Born and bred in New York City, I attended and graduated the High School of Music and Art and trained at the Juilliard School of Music forming my own 18 piece orchestra.
I graduated with a Masters degree in Chemical Engineering in 1954. Specialised in plastics becoming President of the Society of Plastic Engineers of Delaware Valley, Editor of the The Alembic (the American Chemical Journal), Technical Director of two plastics companies in New York and Hong Kong, held two patents and was an Adjunct Professor at three universities in Philadelphia and New Jersey.
As a chemical engineer on a business trip, I was in a plane crash in Rochester New York in 1963. A result of which I suffered 45% full thickness burns losing the top of my head, my nose, an eye, an ear, a thumb and a few fingers. Hospitalised for 5 years, I ‘died’ twice and accumulated a medical file one foot thick.
Upon discharge, I discovered there was no support organisation for anyone burned and disfigured so I decided to establish a world wide organisation called The Phoenix Society for Burn Survivors. I named it after the beautiful Egyptian mythological bird who ignites it’s nest, is consumed in the flames, only to rise again ‘more beautiful than before’.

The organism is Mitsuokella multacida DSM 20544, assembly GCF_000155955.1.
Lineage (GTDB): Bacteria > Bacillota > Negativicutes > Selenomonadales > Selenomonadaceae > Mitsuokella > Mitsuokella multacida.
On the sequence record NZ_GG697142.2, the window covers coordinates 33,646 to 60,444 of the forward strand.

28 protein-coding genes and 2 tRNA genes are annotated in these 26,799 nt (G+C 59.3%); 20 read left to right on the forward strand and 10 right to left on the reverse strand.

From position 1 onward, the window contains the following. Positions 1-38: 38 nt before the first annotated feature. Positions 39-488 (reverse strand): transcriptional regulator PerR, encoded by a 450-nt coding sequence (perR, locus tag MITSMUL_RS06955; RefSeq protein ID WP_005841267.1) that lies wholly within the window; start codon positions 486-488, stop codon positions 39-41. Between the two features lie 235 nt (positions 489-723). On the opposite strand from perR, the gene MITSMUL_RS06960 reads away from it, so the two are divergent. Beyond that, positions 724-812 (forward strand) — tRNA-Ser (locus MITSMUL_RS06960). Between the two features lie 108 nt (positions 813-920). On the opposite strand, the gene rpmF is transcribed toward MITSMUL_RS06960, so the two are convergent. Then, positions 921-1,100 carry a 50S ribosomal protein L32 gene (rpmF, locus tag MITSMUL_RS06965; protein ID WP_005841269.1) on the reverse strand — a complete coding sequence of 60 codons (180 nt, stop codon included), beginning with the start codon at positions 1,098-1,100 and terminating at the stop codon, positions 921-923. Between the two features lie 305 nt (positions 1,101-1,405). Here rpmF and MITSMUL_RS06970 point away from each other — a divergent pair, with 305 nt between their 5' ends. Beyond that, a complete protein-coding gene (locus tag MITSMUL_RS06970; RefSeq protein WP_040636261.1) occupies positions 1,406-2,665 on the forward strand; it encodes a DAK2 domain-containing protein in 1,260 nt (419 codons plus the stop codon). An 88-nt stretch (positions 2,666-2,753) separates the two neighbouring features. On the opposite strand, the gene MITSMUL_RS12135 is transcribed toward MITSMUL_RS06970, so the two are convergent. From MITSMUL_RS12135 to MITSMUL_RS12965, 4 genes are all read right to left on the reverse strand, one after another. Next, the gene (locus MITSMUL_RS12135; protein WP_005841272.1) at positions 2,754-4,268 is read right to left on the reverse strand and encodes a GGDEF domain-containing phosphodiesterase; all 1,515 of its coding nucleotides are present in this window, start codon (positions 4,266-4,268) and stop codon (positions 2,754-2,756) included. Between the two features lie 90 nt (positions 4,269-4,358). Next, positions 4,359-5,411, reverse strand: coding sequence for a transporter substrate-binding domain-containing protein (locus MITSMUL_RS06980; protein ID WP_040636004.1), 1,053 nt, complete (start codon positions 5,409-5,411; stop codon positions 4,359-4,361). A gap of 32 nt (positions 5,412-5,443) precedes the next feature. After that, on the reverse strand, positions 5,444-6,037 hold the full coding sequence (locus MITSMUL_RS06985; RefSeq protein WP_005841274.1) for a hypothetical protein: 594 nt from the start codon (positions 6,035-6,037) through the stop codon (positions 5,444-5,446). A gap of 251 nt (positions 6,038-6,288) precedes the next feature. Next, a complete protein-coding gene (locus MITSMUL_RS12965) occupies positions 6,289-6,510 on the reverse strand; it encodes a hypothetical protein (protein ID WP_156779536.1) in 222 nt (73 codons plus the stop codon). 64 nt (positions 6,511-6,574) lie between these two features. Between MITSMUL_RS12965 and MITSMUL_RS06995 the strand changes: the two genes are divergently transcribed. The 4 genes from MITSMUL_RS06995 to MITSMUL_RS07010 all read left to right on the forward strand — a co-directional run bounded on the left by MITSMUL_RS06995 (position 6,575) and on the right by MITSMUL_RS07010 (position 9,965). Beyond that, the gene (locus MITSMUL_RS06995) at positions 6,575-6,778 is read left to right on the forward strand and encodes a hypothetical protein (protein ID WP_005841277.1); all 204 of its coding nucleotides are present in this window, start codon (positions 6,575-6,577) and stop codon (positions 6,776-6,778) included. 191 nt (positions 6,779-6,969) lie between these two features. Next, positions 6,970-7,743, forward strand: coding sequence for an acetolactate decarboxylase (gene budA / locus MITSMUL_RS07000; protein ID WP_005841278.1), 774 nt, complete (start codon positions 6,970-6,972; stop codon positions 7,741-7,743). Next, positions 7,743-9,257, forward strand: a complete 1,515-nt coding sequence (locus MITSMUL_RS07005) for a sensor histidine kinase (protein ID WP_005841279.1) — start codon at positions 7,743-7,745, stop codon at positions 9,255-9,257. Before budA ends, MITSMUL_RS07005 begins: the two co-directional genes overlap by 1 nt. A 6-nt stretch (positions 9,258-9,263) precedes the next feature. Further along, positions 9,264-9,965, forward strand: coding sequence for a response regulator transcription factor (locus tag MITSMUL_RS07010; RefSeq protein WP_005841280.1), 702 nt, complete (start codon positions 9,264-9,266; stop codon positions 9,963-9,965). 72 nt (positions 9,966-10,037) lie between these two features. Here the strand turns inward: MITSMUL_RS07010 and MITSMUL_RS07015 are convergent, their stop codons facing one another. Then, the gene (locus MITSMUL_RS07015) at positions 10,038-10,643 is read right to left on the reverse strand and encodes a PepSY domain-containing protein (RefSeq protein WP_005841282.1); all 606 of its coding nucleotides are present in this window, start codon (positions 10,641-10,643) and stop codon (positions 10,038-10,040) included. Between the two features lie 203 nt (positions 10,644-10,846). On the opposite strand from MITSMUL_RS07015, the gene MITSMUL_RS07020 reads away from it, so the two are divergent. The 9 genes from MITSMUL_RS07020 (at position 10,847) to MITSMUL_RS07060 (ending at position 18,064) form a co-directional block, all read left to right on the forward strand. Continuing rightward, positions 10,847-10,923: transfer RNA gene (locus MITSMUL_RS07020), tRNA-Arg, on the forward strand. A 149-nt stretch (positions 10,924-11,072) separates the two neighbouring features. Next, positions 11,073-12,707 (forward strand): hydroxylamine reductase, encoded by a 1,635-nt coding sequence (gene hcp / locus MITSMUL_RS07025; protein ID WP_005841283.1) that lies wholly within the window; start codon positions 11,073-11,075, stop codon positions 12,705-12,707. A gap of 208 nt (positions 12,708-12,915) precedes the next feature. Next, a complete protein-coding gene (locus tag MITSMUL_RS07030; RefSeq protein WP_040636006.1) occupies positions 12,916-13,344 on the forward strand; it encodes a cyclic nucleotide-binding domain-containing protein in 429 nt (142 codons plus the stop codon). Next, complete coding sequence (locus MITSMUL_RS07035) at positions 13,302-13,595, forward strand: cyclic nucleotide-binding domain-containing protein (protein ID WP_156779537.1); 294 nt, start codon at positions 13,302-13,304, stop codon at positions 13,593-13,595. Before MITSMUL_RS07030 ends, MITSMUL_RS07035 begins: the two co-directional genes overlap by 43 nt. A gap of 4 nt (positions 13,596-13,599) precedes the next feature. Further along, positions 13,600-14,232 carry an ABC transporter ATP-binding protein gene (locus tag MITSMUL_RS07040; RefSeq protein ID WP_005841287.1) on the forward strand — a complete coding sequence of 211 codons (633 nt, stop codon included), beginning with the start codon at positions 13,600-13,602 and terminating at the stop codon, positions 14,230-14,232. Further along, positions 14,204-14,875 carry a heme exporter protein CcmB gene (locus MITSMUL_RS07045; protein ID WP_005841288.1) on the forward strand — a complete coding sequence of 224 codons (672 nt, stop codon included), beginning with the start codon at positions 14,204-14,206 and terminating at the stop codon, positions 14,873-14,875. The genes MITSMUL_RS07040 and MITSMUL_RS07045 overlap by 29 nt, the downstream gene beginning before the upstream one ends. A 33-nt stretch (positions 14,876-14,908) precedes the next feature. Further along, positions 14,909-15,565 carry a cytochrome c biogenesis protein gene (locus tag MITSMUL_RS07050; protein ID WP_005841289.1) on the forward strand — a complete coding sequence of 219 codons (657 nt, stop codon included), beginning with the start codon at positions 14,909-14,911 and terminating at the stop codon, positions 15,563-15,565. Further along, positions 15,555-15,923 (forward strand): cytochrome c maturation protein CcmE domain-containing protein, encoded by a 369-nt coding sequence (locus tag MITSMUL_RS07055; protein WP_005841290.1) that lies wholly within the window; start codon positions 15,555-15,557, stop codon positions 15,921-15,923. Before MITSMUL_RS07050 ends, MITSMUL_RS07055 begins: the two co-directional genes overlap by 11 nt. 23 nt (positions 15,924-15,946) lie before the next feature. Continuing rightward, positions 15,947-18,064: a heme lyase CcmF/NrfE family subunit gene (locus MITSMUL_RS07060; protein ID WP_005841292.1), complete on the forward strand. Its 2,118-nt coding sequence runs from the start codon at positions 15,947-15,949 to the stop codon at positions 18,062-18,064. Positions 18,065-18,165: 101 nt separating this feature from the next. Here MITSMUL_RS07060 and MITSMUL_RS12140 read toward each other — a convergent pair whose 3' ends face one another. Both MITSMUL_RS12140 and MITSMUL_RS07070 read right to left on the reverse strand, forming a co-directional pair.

Delwyn and Awards
In 1988 we held the first World Burn Congress and these have been held every year since. Burn survivors now come to the United States annually from all over the world to these congresses and it has to be one the most humbling and awe-inspiring events held on the planet.
It was at the very first congress that Delwyn and I met, fell in love and after a five year long-distance courtship, we married. We both derive great pleasure and satisfaction from having the opportunity to work together to help burn survivors which has now become our combined lifetime passion.
I am fortunate enough to have been the recipient of many awards, honours and prizes including a Lifetime Achievement Award from the American Burn Association and have been an invited guest speaker at numerous international conferences.
I have co-authored several books and written two. The latest one being “The Beauty of Disfigurement” which has recently been translated into Japanese.
My philosophy about being disfigured is that looking very different has many advantages. You don’t have to dye and spike your hair, or pierce and tattoo your body to stand out in the crowd. People notice and remember you just as you are and you will garner just as much attention - and sometimes even more! It is totally up to YOU whether you use the attention positively or negatively, so make the most of it!